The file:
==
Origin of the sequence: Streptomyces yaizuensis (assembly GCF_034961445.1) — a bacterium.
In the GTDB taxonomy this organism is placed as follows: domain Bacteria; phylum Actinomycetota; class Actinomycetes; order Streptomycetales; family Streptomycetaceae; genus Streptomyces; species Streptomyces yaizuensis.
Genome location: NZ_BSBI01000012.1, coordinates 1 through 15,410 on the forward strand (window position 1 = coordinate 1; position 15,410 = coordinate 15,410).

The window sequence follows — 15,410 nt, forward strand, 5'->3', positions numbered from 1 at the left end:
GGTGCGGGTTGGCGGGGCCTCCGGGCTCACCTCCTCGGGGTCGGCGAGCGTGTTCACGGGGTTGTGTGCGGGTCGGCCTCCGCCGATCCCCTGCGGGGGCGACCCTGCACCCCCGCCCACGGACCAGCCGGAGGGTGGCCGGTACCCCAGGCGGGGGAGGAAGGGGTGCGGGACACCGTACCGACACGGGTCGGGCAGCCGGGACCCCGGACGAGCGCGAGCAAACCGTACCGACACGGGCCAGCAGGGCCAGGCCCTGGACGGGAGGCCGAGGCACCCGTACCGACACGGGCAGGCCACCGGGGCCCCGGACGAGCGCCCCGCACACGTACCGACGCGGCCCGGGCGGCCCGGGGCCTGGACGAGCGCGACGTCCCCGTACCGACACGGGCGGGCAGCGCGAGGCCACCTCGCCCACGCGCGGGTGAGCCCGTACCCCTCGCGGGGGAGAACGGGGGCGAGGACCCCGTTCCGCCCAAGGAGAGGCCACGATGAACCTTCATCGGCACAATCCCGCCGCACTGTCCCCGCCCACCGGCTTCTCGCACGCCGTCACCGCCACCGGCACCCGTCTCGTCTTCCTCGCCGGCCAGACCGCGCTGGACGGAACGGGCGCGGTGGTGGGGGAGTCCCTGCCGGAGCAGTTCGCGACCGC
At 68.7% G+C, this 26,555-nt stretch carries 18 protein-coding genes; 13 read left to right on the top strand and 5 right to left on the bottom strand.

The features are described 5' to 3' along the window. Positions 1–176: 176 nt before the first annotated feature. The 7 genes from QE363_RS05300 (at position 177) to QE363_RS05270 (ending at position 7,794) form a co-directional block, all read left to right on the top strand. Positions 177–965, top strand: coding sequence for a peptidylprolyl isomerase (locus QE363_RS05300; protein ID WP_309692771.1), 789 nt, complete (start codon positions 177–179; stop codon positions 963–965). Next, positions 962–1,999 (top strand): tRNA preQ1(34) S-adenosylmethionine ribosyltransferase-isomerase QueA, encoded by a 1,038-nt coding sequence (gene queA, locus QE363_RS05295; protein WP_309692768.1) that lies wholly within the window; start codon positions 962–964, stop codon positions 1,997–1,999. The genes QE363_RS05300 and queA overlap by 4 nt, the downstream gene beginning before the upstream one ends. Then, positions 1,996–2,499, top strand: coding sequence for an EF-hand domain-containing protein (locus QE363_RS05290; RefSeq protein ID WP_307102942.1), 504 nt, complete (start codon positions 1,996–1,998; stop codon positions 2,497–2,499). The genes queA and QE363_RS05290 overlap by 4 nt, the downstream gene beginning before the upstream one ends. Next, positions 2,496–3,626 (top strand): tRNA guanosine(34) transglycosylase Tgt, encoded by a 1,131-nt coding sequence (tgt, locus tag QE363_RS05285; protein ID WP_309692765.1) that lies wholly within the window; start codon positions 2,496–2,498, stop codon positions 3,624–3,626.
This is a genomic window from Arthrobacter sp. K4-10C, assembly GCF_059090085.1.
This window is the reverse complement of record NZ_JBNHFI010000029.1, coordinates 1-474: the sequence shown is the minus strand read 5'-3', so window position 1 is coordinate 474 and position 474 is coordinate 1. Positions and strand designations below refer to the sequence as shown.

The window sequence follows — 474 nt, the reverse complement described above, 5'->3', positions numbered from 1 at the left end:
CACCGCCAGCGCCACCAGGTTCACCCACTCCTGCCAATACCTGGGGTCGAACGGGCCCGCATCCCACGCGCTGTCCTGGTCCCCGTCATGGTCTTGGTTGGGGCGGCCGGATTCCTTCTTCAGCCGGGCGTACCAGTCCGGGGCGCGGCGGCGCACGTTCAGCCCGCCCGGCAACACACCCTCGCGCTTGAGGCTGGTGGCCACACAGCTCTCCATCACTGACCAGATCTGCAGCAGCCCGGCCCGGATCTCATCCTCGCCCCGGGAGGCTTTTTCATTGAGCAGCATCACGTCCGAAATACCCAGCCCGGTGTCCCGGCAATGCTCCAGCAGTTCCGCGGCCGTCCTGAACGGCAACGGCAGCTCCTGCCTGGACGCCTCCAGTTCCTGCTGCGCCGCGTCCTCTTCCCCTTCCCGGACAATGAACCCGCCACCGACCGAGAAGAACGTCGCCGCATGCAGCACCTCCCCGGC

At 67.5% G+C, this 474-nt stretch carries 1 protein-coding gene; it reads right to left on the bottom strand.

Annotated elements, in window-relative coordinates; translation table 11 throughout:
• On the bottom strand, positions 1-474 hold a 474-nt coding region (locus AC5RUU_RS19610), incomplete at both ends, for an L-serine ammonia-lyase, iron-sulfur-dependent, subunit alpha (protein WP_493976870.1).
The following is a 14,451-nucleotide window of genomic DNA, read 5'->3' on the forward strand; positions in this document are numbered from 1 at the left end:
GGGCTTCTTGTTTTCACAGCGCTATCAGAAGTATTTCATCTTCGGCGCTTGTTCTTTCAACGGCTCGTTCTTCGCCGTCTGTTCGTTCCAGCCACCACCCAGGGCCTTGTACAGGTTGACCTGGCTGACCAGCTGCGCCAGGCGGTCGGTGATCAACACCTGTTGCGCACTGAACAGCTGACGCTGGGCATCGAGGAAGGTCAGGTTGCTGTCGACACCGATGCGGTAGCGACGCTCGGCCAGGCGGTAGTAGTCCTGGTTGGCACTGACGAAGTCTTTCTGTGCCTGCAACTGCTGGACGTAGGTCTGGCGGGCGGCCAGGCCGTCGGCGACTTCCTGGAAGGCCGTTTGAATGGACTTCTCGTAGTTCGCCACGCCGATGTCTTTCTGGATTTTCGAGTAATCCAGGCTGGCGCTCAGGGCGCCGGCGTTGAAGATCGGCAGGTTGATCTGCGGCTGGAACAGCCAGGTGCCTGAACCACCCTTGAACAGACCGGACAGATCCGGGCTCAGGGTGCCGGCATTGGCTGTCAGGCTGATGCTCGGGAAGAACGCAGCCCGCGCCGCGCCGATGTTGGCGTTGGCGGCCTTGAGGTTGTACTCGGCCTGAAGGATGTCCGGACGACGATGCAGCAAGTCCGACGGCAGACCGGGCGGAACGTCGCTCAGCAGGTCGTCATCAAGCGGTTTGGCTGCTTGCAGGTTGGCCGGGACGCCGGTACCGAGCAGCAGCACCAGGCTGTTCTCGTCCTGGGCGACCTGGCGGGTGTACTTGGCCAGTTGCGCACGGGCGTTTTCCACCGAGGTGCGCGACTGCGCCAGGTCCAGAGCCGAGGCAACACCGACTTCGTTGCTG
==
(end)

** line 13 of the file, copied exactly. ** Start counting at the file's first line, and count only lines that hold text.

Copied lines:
Annotated elements, in window-relative coordinates; translation table 11 throughout: